Myles Murphy. Bryan Bresee. K.J. Henry. Xavier Thomas. Justin Foster. Justin Mascoll. Tyler Davis. Ruke Orhorhoro. Tre Williams.
This list seemingly goes on and on.
Those names, of course, make up a significant portion of a Clemson defensive line that’s not exactly starving for publicity, and for good reason. With seven of those linemen having started at least one game for the Tigers — five of them at defensive end — a Clemson defensive front that’s expected to be among the best in college football this season can simultaneously frustrate and benefit the offense it goes up against every day.
But Clemson coach Dabo Swinney would like to think the benefits go both ways.
Swinney said the personnel his defense has to routinely square off against has something to do with molding it into the unit it’s become, particularly up front. There are two offensive linemen, Swinney said, that help prepare Clemson’s defensive ends for anyone they might go against during the season.
“You’re not going to see a better offensive lineman in the country than Jordan McFadden nowhere, and (Walker) Parks is not far off,” Swinney said. “For our ends to have to go against those type of players, and for our ‘backers and our (defensive backs) and secondary guys to have to match up against the skill with the tight ends and the backs, it’s a challenge for our defense because there’s a lot going on.”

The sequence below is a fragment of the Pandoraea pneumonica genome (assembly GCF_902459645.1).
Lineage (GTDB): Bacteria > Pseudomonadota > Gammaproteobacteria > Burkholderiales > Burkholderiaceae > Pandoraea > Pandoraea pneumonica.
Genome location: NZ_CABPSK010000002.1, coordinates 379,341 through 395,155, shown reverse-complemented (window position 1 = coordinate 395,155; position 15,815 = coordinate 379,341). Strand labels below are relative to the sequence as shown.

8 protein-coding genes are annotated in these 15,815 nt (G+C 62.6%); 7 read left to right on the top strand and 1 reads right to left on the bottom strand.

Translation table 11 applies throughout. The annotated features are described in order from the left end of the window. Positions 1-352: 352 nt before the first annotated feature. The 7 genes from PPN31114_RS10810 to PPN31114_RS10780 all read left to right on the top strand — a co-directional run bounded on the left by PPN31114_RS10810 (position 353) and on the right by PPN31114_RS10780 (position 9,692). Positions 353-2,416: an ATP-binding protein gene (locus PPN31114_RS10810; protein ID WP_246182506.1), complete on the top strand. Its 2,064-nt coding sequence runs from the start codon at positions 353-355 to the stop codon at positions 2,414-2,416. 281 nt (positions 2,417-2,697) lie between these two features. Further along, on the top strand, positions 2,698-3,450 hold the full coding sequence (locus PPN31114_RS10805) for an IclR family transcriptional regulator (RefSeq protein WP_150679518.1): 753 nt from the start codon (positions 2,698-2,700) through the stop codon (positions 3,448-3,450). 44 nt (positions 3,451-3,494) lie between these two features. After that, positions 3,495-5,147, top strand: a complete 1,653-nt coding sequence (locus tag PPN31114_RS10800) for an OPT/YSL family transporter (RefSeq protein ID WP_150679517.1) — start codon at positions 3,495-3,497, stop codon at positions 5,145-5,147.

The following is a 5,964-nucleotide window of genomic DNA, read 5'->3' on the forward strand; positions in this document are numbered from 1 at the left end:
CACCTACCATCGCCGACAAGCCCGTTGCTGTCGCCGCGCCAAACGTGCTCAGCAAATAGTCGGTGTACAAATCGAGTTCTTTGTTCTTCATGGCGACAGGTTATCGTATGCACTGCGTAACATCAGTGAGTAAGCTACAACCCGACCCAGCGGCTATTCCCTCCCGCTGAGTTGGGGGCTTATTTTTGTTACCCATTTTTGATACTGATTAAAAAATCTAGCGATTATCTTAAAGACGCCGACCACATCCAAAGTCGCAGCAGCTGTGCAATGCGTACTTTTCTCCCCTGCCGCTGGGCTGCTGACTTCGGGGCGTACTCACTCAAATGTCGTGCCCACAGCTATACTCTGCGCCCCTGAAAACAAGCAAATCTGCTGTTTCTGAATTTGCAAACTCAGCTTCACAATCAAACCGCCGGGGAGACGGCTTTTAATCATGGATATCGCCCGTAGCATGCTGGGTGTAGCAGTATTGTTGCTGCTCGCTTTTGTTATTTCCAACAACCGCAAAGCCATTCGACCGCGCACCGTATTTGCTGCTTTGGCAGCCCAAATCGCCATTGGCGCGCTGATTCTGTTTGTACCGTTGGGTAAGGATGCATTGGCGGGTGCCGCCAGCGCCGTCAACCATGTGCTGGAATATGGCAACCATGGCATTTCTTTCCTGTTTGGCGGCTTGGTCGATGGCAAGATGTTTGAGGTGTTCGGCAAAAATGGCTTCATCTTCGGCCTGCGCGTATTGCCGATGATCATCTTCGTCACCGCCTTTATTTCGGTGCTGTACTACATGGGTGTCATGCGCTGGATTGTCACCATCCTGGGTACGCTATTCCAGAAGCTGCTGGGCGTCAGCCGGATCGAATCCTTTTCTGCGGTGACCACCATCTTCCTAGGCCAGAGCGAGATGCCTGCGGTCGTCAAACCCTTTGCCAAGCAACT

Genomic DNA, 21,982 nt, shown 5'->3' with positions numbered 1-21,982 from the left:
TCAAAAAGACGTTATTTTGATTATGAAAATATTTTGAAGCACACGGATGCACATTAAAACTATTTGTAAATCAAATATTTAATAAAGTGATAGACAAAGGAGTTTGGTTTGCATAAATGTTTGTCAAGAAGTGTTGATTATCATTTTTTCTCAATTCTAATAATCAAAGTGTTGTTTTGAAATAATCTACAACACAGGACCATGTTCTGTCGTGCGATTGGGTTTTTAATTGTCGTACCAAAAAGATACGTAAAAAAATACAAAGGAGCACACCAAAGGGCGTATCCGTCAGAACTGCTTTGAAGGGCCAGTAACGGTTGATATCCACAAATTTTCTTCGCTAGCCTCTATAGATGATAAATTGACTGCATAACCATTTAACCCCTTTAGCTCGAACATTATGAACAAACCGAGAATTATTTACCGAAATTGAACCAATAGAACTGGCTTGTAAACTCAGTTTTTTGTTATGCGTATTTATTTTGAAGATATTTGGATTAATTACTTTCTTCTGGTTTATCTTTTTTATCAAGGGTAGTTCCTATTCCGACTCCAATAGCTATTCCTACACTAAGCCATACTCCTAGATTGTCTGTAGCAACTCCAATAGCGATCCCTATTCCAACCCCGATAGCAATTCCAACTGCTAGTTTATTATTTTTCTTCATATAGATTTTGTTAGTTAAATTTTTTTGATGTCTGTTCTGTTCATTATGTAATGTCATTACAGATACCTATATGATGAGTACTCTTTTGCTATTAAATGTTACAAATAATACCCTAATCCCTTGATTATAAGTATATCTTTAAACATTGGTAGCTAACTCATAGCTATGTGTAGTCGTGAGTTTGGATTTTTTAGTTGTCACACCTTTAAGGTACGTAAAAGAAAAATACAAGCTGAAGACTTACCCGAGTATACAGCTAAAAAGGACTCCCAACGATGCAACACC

McFadden is a preseason first-team all-ACC selection at left tackle, a position he’s taking over following the departure of Cincinnati Bengals draft pick Jackson Carman. McFadden started every game at right tackle as a sophomore last season and could follow Carman’s footsteps into the NFL with another solid year.
Meanwhile, Parks is sliding into McFadden’s old spot on the right side. Parks was seemingly groomed for a full-time role up front last season when he appeared in 11 games en route to freshman All-America honors from ESPN. The 6-foot-5, 300-pounder was a top-100 recruit nationally coming out of Douglass High School in Lexington, Kentucky.
But Henry, one of those ends that regularly sees the group up close and personal, said the depth of the offensive line should also be talked about. Matt Bockhorst and Will Putnam are back at guard with 63 games played between them, and while the Tigers are still searching for their next starting center, there are no shortage of options there with Mason Trotter, Hunter Rayburn, Trent Howard and Ryan Linthicum (and Bockhorst) vying for the job. Throw in youngsters like Paul Tchio, Marcus Tate, Dietrick Pennington and Tristan Leigh just to name a few, and the Tigers’ offensive front has plenty of bodies to help sharpen the defensive line, too.
“We’ve got some depth on the o-line as well,” Henry said. “It’s just been great to see and great to compete against.”